Recent research has shown that killer whales are spending more time in Arctic waters due to the receding sea ice.
Unfortunately, this increased activity and predation may lead to an ecological imbalance in the area.
The latest finds were announced at the 181st Meeting of the Acoustical Society of America by Brynn Kimber from the University of Washington. The talk, titled “Tracking killer whale movements in the Alaskan Arctic relative to a loss of sea ice,” took place on December 2nd, 2021.
Commenting on the findings, Kimber said:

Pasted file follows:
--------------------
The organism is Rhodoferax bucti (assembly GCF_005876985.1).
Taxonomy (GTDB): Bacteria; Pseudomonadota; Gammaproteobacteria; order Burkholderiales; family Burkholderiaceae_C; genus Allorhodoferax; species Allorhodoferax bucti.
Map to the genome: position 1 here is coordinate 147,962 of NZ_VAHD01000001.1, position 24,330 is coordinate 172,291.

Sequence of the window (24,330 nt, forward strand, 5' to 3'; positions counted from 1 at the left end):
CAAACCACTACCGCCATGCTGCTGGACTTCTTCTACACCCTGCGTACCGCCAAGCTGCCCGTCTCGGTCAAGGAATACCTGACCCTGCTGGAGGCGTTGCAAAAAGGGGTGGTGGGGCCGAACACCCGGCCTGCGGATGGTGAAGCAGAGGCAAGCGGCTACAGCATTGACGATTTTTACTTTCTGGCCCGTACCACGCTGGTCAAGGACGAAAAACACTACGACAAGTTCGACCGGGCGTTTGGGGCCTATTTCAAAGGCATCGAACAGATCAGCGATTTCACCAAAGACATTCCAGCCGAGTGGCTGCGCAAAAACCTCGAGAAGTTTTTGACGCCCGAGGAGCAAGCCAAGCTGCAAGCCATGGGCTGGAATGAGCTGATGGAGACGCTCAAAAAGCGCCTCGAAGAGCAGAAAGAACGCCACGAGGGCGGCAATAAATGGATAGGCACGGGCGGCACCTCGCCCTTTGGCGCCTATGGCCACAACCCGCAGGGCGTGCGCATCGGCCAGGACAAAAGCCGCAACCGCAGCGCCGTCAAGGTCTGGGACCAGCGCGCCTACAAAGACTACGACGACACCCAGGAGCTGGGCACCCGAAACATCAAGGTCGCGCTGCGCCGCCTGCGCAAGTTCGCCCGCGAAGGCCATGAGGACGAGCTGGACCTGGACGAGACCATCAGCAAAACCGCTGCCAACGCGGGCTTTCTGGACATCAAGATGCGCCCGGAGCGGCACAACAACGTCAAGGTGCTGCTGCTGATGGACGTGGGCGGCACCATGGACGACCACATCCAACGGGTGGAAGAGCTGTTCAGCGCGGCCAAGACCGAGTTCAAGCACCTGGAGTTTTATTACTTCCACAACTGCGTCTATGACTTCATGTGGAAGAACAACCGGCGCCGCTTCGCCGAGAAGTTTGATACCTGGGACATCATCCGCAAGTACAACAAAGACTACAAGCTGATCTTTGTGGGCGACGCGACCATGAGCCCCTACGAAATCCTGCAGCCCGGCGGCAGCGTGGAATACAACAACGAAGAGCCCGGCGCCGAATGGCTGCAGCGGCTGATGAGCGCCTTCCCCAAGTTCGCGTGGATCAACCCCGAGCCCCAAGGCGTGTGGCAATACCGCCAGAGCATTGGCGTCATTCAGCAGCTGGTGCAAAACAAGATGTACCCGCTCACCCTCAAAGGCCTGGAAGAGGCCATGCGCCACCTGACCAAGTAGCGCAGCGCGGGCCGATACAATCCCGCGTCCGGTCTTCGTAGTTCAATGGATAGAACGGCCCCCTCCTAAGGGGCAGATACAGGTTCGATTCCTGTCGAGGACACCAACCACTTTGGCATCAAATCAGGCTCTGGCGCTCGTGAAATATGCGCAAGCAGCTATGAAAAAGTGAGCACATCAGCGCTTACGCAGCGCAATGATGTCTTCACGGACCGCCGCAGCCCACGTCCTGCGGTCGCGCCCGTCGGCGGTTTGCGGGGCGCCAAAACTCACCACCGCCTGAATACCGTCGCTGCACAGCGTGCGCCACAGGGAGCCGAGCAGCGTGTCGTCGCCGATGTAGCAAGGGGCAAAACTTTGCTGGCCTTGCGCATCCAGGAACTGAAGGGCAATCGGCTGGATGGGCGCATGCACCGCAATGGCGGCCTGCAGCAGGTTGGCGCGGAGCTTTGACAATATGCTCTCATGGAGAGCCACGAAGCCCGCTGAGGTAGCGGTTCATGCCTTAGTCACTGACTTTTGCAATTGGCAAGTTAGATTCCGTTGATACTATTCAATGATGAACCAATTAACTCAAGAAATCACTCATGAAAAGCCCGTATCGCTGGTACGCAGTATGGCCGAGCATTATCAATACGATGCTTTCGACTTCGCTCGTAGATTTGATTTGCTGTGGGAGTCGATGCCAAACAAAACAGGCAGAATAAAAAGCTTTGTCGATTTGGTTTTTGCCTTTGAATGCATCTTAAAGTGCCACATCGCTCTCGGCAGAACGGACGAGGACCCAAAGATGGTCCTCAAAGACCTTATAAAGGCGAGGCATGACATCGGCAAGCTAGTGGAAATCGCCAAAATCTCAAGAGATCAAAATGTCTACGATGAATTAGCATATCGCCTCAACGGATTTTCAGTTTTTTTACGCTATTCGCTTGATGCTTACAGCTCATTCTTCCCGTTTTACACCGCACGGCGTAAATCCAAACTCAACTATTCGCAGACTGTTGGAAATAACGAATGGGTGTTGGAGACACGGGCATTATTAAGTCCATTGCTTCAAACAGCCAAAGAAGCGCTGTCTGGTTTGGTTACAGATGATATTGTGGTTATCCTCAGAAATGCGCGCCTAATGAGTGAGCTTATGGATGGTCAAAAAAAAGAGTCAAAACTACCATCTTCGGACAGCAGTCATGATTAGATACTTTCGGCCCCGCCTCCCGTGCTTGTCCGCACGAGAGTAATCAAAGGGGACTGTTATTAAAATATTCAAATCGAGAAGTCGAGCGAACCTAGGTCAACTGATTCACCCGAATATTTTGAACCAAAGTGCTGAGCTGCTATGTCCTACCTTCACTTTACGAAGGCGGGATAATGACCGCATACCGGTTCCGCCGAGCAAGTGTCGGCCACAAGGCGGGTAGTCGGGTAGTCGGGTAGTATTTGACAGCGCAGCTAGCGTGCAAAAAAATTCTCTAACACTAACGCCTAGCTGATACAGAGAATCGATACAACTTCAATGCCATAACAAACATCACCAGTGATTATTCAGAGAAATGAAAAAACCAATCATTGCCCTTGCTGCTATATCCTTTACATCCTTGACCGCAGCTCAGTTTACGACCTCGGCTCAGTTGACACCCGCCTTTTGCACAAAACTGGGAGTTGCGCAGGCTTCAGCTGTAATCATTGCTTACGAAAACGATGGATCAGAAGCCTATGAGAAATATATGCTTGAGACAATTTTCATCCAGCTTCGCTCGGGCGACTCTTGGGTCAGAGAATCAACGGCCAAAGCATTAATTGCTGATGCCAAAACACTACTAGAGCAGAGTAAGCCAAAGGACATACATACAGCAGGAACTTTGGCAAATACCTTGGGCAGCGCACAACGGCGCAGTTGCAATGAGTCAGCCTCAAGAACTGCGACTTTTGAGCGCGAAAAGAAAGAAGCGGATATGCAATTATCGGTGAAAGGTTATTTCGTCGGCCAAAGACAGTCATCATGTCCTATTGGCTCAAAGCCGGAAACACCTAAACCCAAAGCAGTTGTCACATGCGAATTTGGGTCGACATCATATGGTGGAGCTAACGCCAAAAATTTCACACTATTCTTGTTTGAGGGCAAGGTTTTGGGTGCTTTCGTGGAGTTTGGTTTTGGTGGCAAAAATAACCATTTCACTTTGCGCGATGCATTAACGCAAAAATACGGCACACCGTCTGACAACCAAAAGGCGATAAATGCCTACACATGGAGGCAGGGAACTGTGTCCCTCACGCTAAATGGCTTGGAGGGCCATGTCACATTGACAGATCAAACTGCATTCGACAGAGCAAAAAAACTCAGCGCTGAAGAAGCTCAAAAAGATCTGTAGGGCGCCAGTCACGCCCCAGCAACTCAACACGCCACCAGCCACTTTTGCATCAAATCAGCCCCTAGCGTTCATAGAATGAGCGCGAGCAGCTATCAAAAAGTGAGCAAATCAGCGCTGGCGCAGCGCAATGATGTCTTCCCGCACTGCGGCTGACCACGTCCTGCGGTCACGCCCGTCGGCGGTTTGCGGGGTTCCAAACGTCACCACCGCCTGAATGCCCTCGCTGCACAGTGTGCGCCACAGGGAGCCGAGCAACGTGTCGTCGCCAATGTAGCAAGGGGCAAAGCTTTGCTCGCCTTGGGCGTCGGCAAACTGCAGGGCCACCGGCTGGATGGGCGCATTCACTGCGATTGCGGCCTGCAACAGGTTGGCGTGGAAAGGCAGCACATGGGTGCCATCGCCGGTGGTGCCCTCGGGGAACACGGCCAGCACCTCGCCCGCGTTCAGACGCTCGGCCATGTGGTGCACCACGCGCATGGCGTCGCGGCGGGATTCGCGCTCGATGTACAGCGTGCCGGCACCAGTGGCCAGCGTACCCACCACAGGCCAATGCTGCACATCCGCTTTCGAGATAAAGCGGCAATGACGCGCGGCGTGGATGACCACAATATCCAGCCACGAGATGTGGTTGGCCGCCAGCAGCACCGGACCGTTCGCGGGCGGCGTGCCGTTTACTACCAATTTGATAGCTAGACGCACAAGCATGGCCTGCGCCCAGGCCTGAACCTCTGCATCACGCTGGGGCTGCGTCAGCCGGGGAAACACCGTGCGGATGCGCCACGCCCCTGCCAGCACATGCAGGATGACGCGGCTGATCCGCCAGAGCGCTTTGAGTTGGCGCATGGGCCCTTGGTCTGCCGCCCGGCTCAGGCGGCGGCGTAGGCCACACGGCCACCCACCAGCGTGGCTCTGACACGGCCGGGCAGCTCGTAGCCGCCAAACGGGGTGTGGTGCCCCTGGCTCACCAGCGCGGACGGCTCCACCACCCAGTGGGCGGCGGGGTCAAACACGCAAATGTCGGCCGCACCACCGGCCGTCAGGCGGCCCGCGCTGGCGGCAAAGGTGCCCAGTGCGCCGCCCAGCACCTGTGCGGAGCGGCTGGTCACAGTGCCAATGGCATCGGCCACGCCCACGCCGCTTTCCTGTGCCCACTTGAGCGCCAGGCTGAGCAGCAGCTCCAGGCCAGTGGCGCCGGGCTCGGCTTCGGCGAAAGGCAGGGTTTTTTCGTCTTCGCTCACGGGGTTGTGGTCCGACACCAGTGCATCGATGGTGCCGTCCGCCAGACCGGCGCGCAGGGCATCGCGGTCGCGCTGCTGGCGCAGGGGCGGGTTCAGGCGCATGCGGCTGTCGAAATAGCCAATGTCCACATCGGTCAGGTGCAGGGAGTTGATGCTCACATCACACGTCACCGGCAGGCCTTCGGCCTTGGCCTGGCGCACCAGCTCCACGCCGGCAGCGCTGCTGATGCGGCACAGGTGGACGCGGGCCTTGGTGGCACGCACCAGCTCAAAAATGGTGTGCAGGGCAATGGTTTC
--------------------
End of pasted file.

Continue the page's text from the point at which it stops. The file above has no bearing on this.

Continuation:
“It’s not necessarily that killer whales haven’t been reported in these areas before, but that they appear to be remaining in the area for longer periods of time. This is likely in response to a longer open water season.”
“Although there is high spatial and interannual variability, the September Arctic sea ice minimum is declining at an average rate of 13% per decade, when compared to values from 1981 to 2010. Killer whales are being observed in the Chukchi Sea (in the Arctic Ocean) in months that were historically ice covered and more consistently throughout the summer.”